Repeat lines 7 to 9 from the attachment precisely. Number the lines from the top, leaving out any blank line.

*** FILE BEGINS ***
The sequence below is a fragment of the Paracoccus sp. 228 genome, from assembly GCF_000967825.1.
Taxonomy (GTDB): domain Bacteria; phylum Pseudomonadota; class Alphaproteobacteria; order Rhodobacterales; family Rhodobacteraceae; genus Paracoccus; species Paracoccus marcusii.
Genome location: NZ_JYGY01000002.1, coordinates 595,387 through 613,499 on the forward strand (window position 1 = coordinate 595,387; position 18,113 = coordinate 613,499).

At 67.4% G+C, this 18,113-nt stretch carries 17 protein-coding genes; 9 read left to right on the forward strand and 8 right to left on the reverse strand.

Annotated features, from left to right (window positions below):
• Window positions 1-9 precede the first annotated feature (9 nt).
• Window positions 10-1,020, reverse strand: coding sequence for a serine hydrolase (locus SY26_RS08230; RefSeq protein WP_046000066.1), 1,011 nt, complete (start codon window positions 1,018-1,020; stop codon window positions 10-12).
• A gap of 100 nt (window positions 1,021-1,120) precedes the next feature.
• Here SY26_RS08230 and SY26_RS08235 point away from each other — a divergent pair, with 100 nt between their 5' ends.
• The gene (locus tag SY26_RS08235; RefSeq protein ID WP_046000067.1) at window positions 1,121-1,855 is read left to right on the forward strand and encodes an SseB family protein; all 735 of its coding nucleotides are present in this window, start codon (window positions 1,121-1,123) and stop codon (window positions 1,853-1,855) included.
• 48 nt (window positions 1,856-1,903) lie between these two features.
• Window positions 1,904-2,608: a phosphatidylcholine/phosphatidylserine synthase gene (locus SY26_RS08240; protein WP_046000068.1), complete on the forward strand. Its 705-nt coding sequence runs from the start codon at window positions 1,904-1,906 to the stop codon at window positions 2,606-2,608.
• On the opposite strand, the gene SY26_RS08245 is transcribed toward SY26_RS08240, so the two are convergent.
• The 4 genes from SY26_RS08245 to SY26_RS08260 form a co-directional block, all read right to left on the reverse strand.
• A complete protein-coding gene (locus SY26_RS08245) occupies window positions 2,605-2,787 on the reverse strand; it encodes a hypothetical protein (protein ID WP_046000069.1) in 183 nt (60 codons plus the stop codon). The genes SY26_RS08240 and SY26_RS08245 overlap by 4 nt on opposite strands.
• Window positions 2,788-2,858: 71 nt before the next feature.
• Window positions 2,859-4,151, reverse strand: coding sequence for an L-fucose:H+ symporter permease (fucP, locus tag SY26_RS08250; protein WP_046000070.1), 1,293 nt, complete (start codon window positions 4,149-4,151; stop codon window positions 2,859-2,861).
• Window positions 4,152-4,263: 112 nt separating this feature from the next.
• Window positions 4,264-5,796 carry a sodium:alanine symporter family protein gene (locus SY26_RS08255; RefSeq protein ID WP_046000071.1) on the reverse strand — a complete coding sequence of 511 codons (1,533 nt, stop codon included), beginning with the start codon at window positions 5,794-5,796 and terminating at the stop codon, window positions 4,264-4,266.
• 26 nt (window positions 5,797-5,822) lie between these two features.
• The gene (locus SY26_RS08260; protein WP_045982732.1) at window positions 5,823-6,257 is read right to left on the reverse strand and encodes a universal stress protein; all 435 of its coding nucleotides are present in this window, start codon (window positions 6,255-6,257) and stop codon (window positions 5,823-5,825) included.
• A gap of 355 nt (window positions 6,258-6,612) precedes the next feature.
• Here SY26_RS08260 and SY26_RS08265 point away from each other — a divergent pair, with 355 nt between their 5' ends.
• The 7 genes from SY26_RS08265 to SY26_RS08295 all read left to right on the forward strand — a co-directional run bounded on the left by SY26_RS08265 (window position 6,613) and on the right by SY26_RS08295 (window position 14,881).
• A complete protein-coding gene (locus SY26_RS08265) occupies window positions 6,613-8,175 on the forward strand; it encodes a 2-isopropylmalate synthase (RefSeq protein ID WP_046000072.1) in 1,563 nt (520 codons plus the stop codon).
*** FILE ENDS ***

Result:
• Window positions 10-1,020, reverse strand: coding sequence for a serine hydrolase (locus SY26_RS08230; RefSeq protein WP_046000066.1), 1,011 nt, complete (start codon window positions 1,018-1,020; stop codon window positions 10-12).
• A gap of 100 nt (window positions 1,021-1,120) precedes the next feature.
• Here SY26_RS08230 and SY26_RS08235 point away from each other — a divergent pair, with 100 nt between their 5' ends.